My first job was Coordinator of the Recreation Program for the Elderly. Since I was going through serious personal issues at the time – my grandmother had Alzheimers and my Mom, her principal caregiver, was dying of cancer – I decided that I wanted a “fun” job, without life and death components. Recreation seemed just right. I worked with 100 New York City parish clubs. With a grant from NYC’s Department for the Aging, we provided the clubs with money for trips, hired crafts and exercise teachers to lead enrichment classes, and did site visits to make suggestions for enhanced programming. Most of the clubs were weekly coffee, cake and Bingo gatherings, so adding a gifted teacher to teach painting was a real plus.

One of the projects I designed during my tenure as recreation coordinator was “Celebrating Life” which was funded by a local bank. We trained our instructors to translate life history into crafts projects. I loved the process. Visiting the different parish groups and listening to their stories. Some were quite poignant - the first meeting of a Bronx woman with her sister from Ireland; a painful hurt from long ago that still needed to be healed; a woman who had experienced a vision. It was very inspiring.

“Celebrating Life” was a great success and we held an exhibit at the Catholic Center to highlight the finished parish projects. A Manhattan parish club collaborated on a montage of their memories. A Bronx parish did a felt “painting” of their church, with their taped memories. A Harlem parish decorated the parish hall with mementos of the past. A Staten Island club held a fashion show, featuring a wedding gown from fifty years before. I can still see the seniors explaining their works of art to teenagers from Cathedral H.S., who attended the event.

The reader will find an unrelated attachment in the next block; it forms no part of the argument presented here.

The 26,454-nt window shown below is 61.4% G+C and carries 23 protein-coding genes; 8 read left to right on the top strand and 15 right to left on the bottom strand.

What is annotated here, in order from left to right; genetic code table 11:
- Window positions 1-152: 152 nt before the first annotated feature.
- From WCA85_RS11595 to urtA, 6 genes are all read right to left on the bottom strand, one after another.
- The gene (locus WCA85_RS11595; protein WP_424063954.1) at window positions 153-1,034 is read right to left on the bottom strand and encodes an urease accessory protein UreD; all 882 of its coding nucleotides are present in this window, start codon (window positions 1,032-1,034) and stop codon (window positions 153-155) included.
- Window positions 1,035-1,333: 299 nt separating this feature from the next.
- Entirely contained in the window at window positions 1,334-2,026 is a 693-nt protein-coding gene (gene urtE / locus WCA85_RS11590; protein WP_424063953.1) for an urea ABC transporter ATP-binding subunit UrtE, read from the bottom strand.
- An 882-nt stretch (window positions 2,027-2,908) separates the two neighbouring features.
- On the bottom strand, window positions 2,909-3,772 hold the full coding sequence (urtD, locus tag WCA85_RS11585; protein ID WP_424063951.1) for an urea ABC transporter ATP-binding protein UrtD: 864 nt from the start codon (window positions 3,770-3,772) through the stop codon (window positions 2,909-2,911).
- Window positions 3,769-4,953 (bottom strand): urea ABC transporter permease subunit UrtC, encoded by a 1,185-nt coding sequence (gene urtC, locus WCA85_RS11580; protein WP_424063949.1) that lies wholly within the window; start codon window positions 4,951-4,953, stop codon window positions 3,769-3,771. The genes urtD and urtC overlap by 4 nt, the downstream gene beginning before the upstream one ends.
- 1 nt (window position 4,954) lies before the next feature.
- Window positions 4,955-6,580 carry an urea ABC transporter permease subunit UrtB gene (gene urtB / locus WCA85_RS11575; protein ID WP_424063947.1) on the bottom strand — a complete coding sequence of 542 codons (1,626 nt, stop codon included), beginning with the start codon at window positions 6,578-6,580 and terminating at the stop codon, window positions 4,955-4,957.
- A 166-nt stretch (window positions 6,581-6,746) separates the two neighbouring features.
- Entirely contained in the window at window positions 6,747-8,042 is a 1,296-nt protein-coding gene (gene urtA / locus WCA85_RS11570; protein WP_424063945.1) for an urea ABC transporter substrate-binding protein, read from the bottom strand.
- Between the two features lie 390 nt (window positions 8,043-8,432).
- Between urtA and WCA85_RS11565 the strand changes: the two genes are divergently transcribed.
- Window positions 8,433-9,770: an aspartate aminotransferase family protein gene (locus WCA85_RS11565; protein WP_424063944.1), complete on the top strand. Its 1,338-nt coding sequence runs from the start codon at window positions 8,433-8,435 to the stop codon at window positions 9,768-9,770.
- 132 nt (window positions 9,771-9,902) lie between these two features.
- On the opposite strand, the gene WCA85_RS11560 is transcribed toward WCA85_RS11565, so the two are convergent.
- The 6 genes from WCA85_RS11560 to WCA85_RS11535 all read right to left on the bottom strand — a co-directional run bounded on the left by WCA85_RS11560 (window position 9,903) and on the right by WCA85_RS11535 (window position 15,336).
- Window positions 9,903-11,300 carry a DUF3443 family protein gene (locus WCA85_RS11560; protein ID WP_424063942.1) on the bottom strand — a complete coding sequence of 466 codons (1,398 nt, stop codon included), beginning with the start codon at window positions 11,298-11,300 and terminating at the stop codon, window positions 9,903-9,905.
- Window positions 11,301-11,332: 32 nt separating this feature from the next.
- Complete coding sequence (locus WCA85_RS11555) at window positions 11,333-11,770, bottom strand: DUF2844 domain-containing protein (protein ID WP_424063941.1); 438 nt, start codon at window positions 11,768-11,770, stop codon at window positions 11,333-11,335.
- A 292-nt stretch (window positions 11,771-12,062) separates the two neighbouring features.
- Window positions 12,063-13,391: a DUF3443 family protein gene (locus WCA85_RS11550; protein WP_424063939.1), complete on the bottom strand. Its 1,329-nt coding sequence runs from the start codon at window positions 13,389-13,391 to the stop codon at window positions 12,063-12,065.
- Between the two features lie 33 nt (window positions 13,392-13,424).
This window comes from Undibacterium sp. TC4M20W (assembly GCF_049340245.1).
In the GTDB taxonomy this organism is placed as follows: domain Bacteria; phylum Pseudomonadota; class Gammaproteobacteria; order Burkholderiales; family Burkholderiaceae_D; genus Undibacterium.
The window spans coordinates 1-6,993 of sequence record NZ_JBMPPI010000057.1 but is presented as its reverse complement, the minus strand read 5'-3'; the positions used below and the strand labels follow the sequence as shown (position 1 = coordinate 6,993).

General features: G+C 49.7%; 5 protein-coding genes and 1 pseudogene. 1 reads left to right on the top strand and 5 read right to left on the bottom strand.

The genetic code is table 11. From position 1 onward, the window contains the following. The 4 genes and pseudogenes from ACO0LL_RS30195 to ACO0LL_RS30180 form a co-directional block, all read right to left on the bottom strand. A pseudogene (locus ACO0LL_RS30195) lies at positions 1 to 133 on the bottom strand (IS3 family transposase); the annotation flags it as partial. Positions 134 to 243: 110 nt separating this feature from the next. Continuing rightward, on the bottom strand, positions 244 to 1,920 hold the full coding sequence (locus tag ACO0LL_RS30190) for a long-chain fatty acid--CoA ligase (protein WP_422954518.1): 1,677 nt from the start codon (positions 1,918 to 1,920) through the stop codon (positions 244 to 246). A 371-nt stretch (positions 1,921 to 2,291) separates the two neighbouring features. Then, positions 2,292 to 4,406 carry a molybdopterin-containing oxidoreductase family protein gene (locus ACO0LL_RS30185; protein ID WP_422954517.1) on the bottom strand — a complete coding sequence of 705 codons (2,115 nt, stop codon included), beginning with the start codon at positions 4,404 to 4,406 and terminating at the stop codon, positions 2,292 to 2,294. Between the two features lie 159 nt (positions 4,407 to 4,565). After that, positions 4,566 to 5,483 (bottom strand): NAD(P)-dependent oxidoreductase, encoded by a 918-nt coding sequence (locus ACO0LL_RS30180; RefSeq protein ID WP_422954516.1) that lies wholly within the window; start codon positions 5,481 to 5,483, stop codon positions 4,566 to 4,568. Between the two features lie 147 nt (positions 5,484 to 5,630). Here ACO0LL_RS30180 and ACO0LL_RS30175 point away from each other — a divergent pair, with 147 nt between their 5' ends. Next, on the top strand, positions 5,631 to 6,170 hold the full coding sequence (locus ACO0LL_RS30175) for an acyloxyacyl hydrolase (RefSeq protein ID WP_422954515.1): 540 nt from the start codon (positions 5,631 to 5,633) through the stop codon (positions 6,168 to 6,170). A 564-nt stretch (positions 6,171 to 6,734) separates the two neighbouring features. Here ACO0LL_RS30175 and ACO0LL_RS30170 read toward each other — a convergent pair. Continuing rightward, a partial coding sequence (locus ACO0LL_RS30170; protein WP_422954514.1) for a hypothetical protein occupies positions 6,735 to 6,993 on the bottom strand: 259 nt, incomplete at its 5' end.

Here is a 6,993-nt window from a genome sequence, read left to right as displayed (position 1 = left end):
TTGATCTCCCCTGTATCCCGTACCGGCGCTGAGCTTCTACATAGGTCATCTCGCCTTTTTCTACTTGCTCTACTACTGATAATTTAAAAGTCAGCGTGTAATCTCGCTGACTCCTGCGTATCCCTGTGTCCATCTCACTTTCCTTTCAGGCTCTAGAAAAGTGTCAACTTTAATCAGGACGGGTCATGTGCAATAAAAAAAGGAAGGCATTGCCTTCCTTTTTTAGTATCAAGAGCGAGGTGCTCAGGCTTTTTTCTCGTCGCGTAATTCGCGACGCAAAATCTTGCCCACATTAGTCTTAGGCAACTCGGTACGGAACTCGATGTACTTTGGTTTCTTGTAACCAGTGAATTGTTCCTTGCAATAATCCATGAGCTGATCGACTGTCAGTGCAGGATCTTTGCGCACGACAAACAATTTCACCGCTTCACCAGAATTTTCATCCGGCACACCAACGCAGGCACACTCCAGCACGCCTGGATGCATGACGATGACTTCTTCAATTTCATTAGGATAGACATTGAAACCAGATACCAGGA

My job responsibilities included: writing funding proposals, supervising an assistant, scheduling the teachers, writing reports, etc. But the best part of this job was getting out to the different parishes and seeing the clubs in action. This refreshed and re-energized me when I was feeling frustrated, overwhelmed or tired of the paper work. The Archdiocese is so diverse: it runs the gamut from poor to wealthy parishes, with so many different races and ethnic groups. One of my challenges was to integrate the Spanish speaking seniors with the Irish and German English speaking seniors in a Bronx parish. A wonderful priest there celebrated a bi-lingual Mass at a long table with all the seniors sitting around the table and participating.

To bring the different cultures together, we also held an annual picnic, usually hosted by the Staten Island clubs, so that they could intermingle and get to know each other. Unfortunately, at one picnic, a Bronx senior tripped over a tree root and broke both arms. My staff spent most of the time in the local Emergency Room. We also had an annual Christmas Brunch at Lindy’s Restaurant in the Empire State Building, provided by Cardinal Cooke’s boyhood friends, who owned a chain of restaurants. Do you think that putting that event together wasn’t hard work!

To be continued...